How do you see yourself as a catalyst for change?
I’m most proud of being a catalyst of change for myself. When I was an undergraduate, I decided I wanted to become the woman I wasn’t able to study with—young, cool, fashion-forward, opinionated, outspoken, but qualified to research and write about black people and women in a way that respects the past but isn’t mired in respectability politics. I’m finally at a point where I look at my body of work and say, “I am that woman.” Whenever I feel insecure, I access that badass intellectual part of me, and she gives me courage. I hope I am also that kind of catalyst for other women.
Who or what was a catalyst for you?
When I started grad school, I signed up for an everything-is-free-for-30-days-cable package during February. I watched documentaries and movies about black people the entire month and was exposed to a whole new world that my education in predominantly white institutions had completely glossed. Television is mired in stereotypical representations, but experiencing the diversity of those representations saved my life by shifting my interests and refocusing my work.
What do you feel are some of the biggest challenges or concerns facing us in the field of sexuality right now?
Because I’m working in infidelity, I’m concerned about it as a public health issue. Most of the public discourse is about who cheated and why, but I would like to focus more on the health consequences. Twenty percent of the women in my study contracted an STI because of infidelity. There’s even more shame and silence surrounding sexually transmitted infections than there is around infidelity. We rarely see campaigns for committed or even married partners to use condoms and get tested regularly. Out of every four infidelity stories we read about in blogs and tabloids, one of them could involve an STI. That demands for more outreach to be done.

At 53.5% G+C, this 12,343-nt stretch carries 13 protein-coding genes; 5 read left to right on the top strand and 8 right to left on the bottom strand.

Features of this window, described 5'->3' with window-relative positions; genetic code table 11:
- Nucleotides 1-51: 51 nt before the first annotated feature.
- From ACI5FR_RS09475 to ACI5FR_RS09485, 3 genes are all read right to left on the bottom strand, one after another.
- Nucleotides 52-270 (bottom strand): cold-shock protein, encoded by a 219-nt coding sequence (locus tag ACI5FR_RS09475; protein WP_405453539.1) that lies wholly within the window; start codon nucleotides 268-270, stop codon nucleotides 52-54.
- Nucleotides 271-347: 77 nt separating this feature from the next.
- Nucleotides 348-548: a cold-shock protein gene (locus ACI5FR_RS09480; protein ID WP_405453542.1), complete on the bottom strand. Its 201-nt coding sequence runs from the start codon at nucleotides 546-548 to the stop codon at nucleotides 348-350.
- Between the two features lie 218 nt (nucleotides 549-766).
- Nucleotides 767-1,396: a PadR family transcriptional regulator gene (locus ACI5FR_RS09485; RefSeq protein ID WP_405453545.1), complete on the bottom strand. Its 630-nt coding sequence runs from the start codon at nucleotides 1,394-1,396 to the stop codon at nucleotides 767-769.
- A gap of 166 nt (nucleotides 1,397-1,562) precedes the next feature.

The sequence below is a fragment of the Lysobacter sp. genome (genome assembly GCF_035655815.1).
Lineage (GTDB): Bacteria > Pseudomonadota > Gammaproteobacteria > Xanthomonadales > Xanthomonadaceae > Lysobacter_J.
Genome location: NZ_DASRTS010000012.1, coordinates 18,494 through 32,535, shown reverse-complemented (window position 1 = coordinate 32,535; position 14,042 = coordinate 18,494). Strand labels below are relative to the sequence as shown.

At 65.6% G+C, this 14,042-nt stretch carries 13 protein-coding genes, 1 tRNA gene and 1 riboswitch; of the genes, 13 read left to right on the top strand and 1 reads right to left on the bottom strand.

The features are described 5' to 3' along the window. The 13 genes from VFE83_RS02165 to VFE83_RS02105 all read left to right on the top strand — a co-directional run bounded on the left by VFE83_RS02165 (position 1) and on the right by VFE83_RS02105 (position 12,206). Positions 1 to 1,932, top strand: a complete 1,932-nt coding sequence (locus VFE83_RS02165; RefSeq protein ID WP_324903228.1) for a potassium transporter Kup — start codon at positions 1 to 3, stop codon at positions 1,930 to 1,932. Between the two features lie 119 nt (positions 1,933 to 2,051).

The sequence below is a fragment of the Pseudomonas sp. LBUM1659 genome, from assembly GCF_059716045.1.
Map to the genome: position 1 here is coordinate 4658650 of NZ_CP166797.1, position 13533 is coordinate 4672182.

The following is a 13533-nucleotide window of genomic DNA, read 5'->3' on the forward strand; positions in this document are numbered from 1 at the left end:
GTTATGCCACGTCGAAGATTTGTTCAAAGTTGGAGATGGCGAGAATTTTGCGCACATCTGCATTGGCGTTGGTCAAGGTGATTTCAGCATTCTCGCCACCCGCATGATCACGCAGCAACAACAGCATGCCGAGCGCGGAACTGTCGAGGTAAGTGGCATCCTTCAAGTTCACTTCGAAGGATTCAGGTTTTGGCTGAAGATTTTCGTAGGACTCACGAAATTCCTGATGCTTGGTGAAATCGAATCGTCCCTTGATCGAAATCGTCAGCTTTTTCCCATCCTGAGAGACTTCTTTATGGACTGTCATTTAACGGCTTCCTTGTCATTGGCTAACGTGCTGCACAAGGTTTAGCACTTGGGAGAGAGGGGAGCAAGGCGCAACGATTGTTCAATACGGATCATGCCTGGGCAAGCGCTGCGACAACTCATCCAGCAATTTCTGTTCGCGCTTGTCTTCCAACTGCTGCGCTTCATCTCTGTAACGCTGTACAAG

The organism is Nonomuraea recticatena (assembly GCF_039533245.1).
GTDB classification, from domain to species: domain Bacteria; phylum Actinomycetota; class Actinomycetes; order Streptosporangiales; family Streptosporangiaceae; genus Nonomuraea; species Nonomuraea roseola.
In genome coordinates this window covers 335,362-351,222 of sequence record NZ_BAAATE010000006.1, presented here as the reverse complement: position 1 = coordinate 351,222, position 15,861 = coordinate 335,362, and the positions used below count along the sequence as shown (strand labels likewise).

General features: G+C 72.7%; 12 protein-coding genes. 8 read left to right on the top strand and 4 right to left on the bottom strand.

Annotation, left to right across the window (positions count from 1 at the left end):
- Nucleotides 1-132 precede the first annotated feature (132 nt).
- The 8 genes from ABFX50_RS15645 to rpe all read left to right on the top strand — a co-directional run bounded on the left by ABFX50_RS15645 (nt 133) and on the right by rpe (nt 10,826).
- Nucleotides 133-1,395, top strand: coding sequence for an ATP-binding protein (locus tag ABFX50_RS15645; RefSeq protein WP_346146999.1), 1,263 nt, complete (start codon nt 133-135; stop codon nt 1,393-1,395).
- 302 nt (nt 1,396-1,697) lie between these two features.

Why do you feel it is important to bring the topic of your session, The Mindset of a Mistress, to CatalystCon West?
Very rarely do mistresses get to talk about their experiences with infidelity on their own terms. Yes, mistresses titillate audiences with the when, where, when, why, and how but very rarely do these interviews include conversations about the mistresses’ experiences. We want the mistress to tell on him not to tell us about her. I’ve been collecting stories from women who have been the other woman. I’m excited to present them at CatalystCon within the context of mistresses throughout history and contrast them with the mediated mistresses that we’ve all become familiar with via television and the tabloids.
Share one unknown (or little known) fact about yourself
For nearly 20 years, I’ve been an avid fan of The Young and the Restless and/or The Bold and the Beautiful.